Even Judy Garland would have to marvel at Renee Zellweger’s performance in “Judy.”
Capturing all of the “Wizard of Oz” star’s mannerisms and vocal tics, Zellweger storms through the singer’s final days and gives us a glimpse of what it must have been like to achieve stardom so early in life.
Mixing flashbacks to her MGM days with an account of a concert stint in London, director Rupert Goold offers plenty of reasons why she never felt comfortable in her skin. She was “Judy Garland one hour a day,” but Frances Gumm the other 23.
The beaten and battered Oscar winner has to work because bills (and a contentious divorce) have left her on the edge. When she’s told she has no place to live, she turns to the one thing she can rely on – her star power – and survives.
Zellweger doesn’t approach the role with pity or sorrow but wit and charm. Even when she’s swearing at an audience after too much to drink, she’s a woman who knows her strengths.
When she sings, the emotion bleeds through.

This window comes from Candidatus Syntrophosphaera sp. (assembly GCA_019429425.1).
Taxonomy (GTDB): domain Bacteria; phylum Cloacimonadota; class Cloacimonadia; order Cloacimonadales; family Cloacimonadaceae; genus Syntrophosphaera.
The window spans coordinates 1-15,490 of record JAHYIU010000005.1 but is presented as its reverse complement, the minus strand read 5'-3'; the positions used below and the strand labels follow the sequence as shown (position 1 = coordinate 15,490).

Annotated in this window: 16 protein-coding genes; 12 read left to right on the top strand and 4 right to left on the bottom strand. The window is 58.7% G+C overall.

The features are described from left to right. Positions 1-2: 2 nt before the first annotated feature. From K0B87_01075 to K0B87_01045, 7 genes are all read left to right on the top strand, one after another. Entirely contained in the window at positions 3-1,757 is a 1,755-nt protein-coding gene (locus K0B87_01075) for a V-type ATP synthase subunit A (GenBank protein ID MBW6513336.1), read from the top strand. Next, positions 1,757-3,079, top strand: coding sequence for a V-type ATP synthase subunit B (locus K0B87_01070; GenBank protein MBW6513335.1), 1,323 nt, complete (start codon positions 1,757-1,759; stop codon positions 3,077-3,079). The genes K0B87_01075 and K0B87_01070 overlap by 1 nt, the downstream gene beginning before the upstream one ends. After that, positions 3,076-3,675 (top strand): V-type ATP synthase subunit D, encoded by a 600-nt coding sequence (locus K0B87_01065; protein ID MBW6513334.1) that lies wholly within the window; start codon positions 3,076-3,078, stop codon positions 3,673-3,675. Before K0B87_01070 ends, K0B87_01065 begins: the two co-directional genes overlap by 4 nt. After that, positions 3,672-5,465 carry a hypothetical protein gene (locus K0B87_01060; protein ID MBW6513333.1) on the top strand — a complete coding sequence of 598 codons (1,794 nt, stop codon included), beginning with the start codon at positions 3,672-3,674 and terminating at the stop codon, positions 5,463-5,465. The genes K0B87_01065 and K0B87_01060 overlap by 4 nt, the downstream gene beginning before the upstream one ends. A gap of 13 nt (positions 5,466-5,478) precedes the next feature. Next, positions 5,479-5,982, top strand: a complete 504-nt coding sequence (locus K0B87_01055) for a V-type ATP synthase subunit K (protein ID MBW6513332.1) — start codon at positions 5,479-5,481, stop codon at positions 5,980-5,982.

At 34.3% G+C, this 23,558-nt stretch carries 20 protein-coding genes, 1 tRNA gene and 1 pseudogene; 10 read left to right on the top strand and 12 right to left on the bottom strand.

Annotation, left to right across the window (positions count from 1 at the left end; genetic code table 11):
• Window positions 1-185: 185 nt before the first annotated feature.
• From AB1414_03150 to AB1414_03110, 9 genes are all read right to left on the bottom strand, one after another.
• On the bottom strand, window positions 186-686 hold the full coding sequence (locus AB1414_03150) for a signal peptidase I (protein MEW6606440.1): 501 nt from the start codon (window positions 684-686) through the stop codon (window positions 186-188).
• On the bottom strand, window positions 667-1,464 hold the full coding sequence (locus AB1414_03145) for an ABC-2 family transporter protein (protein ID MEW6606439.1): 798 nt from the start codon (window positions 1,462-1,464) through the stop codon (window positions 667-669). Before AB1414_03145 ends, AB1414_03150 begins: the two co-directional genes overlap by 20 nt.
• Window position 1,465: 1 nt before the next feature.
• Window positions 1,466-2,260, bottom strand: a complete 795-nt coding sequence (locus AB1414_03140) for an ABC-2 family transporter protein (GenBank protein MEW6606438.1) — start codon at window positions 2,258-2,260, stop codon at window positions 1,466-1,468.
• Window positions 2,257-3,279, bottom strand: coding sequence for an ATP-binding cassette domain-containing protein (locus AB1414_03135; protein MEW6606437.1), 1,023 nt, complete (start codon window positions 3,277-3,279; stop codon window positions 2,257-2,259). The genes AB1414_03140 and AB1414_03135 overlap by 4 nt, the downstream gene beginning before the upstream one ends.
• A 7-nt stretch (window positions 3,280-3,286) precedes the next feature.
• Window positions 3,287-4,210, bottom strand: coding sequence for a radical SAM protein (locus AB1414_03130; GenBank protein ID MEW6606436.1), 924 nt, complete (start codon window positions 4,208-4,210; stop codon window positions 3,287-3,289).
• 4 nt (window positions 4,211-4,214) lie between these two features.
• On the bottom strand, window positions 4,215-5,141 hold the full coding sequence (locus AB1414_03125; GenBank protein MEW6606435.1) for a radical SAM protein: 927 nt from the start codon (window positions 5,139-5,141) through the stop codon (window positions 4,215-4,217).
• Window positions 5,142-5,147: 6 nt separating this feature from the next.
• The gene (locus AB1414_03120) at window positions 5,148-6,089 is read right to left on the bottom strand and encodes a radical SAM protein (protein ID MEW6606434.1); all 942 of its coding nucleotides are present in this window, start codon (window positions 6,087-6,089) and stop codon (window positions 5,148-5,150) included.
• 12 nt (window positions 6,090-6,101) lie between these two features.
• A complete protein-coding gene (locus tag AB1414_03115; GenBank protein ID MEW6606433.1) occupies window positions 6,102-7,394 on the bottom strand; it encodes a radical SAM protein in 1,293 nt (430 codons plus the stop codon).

Zellweger doesn’t always sound like Garland, but she has the phrasing and performance down. A great black wig and Judy-specific costumes help her achieve the look.
Although no one is given a role quite as big, folks like Michael Gambon and Rufus Sewell check in as authority figures – men trying to reign in the queen.
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A young man with big ideas (a great Finn Wittrock) breezes into her life and offers momentary hope. They have a quick relationship, marry in a minute and look poised for happiness.
Reality, however, has a way of seeping in.
Through it all, Zellweger performs Garland’s classics, saving “Somewhere Over the Rainbow” for the end. When she does it as an apology, she can’t get through it and for a brief moment gets a chance to realize what it – and she – meant to millions.
Goold stages those musical scenes like a 1960s TV special, letting Zellweger work a microphone cord like a lasso.
While Jessie Buckley has a utilitarian role (she’s the handler who tries to keep Garland in check), she doesn’t go through the motions. A tea party she arranges before Garland leaves London has real heart and a nice tie to those early years of torment.
"Judy" isn't the tribute Garland deserves but it's certainly a step in the right direction. Zellweger puts her heart into the project and comes away with an appreciation for her work and the woman's she's portraying.